Obama will order air strikes against Iran, and Iraq will fall into a horrible civil war. Sadly, these are among the events I believe we’ll see in 2012.
I write about the past in books such as Devil’s Den, or the juxtaposition between the past and present in the forthcoming Time Fall. Because “the Past is Prologue,” history can help predict the future. My background as a writer, historian, businesn and lawyer has developed my “powers of prognostication” (if not soothsaying!). I’m therefore going to make a few predictions for 2012. I won’t expand on the reasons for these predictions in this context, but would be pleased to correspond with any readers wishing to discuss them:
1) Obama will order air strikes against Iran. The tactical plan is in place, but the Administration hopes to delay implementation as long as possible so that the military action can happen closer to next year’s elections and boost Obama’s reelection chances
2) Obama will be reelected
3) The Republicans will control both houses of Congress, deadlocking the Executive Branch as the US economy continues its downward spiral
4) Iraq will be engulfed in a major civil war
5) Both the Euro zone and the EU will survive intact after a very tough year, and the Euro will stabilize
As a final note, the country of the future to watch is not China, India or Brazil, but the old Bear itself – Russia. The reinvigorated former world power will have 5% economic growth in 2012 and a budget surplus over 3% of GDP – an incredible contrast to the USA and most Western economies. Consumer spending per capita in Moscow is one-and-a-half times higher than Germany or the UK. Twenty years after the fall of Communism, the material level of life (in Moscow and St. Petersburg at least) is comparable to London or New York. There is no unemployment (Moscow has labor shortages), no slums, 90% of people have a university degree, and Moscow has the largest population of Nobel Prize winners and PhDs of any city in the world.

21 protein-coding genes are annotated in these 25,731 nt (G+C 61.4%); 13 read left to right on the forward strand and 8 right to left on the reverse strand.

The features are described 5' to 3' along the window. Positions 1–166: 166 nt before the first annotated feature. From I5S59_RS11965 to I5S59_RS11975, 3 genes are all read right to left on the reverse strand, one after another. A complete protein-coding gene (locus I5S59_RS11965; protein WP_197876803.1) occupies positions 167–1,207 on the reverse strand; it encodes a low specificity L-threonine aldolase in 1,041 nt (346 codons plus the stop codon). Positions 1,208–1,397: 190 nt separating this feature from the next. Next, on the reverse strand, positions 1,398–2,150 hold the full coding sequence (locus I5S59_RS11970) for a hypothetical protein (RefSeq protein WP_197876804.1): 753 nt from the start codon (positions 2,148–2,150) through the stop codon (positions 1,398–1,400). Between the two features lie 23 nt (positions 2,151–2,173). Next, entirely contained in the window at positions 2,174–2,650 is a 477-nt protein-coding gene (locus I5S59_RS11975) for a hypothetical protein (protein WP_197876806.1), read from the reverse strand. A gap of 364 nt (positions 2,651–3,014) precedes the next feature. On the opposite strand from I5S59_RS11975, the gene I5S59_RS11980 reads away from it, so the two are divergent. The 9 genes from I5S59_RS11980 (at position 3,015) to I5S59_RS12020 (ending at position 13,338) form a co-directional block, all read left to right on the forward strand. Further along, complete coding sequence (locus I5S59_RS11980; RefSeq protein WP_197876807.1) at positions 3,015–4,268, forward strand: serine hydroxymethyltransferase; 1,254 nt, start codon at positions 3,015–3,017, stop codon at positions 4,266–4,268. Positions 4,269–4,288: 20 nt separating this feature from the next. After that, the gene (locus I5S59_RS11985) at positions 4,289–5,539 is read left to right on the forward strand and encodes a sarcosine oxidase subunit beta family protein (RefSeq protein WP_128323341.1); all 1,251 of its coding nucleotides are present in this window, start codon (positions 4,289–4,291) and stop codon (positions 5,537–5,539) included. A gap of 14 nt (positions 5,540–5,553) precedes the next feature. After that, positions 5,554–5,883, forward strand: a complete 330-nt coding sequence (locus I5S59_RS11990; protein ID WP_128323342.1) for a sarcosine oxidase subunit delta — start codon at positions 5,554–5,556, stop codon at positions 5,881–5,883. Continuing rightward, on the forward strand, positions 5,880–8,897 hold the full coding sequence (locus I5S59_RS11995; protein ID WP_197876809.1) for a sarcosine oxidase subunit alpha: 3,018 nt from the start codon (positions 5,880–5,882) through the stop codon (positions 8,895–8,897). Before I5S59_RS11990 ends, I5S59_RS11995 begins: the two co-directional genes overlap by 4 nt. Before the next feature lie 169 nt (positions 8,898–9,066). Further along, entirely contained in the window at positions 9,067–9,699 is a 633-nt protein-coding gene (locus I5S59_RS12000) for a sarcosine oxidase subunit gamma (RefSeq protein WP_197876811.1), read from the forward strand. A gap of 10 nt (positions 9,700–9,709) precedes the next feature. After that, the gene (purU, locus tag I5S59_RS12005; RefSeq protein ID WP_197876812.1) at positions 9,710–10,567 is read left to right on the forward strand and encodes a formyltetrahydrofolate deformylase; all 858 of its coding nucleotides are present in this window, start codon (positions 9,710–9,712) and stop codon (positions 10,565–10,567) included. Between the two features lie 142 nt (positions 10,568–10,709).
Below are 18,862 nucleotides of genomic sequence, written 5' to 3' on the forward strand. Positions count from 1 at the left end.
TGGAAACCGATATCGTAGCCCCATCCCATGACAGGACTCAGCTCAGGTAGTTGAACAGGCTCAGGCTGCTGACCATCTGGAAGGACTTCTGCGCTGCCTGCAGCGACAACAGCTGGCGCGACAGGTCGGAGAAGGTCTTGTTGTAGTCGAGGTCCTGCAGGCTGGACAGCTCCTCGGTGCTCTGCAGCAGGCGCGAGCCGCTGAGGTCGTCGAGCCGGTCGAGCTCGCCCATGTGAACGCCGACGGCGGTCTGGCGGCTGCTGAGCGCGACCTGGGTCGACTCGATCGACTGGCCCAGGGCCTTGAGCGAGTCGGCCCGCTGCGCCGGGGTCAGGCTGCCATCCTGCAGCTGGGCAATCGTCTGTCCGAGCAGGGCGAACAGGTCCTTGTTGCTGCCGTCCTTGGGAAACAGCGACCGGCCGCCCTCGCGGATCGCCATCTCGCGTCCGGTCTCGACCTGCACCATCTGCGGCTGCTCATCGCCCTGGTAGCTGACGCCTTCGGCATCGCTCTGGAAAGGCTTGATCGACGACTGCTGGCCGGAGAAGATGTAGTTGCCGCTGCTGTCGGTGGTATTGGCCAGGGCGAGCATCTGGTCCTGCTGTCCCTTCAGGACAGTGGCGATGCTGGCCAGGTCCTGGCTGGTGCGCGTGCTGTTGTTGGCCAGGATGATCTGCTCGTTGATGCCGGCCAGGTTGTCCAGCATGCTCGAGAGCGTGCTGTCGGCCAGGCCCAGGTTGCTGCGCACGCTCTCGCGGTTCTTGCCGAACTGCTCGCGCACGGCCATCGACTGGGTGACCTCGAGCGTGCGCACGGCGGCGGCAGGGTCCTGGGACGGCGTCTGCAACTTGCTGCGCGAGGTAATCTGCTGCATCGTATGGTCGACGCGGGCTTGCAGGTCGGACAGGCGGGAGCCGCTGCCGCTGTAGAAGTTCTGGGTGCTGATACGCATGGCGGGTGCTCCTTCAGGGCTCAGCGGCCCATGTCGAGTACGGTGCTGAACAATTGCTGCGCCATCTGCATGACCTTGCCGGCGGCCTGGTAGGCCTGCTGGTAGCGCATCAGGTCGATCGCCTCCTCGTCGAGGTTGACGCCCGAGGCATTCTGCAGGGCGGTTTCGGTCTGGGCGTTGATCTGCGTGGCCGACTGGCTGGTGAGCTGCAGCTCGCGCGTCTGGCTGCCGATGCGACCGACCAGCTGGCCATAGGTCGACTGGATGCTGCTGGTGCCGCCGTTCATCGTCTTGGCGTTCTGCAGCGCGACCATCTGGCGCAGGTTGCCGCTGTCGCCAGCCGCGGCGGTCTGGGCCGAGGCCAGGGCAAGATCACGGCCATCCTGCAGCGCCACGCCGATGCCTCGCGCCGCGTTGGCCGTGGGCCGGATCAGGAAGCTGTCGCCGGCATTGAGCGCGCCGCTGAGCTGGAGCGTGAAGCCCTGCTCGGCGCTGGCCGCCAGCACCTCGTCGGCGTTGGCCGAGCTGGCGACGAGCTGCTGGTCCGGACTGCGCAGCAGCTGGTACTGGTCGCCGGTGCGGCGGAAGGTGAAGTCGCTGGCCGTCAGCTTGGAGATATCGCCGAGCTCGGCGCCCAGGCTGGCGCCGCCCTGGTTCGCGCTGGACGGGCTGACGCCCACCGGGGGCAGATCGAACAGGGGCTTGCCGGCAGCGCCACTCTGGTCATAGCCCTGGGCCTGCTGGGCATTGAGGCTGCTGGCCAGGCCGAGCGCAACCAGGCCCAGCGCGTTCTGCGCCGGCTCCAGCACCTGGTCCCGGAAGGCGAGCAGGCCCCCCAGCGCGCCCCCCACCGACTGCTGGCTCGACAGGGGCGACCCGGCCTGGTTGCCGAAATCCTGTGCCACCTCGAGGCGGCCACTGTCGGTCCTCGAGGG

Americans and Western Europeans are more focused on the vagaries of Russia’s fledgling democracy than on its dynamic economy and consummate skills in global power politics. The slumbering old Russian bear is awakening.
Randy Black says
Come on Tim, to claim that more Nobel winners live in Moscow than any other world city is not believable. In fact, I can find only two living Nobel winners living in Moscow, a city of 10 million. That would be Mikhail Gorbachev and Alexei Abrikosov. The last Russian to win a Nobel was Alferov in 2000, but he lives in St. Petersburg.
Heck, we’ve got four Nobel winners living in Dallas, a city of about one million. Up until about four years ago, we had six but a couple died. I met, worked with or photographed four of them at one time or the other. Moreover, to claim that 90 pecent of Moscow has a university degree stretches the imagination.
Moscow has about 30 percent of its population still in elementary, high school or college. Thus, if every single person over the age of 21 had a university degree and that seems unlikely, the most the number might reach is 70 percent.
Finally, there are slums in Moscow. Qite a few actually. Among many, there is Chelobityevo, home to 3,000 Muslims from Central Asia. It’s only 200 meters from the Garden Ring Road. Many “homes” in that slum are nothing more than huts.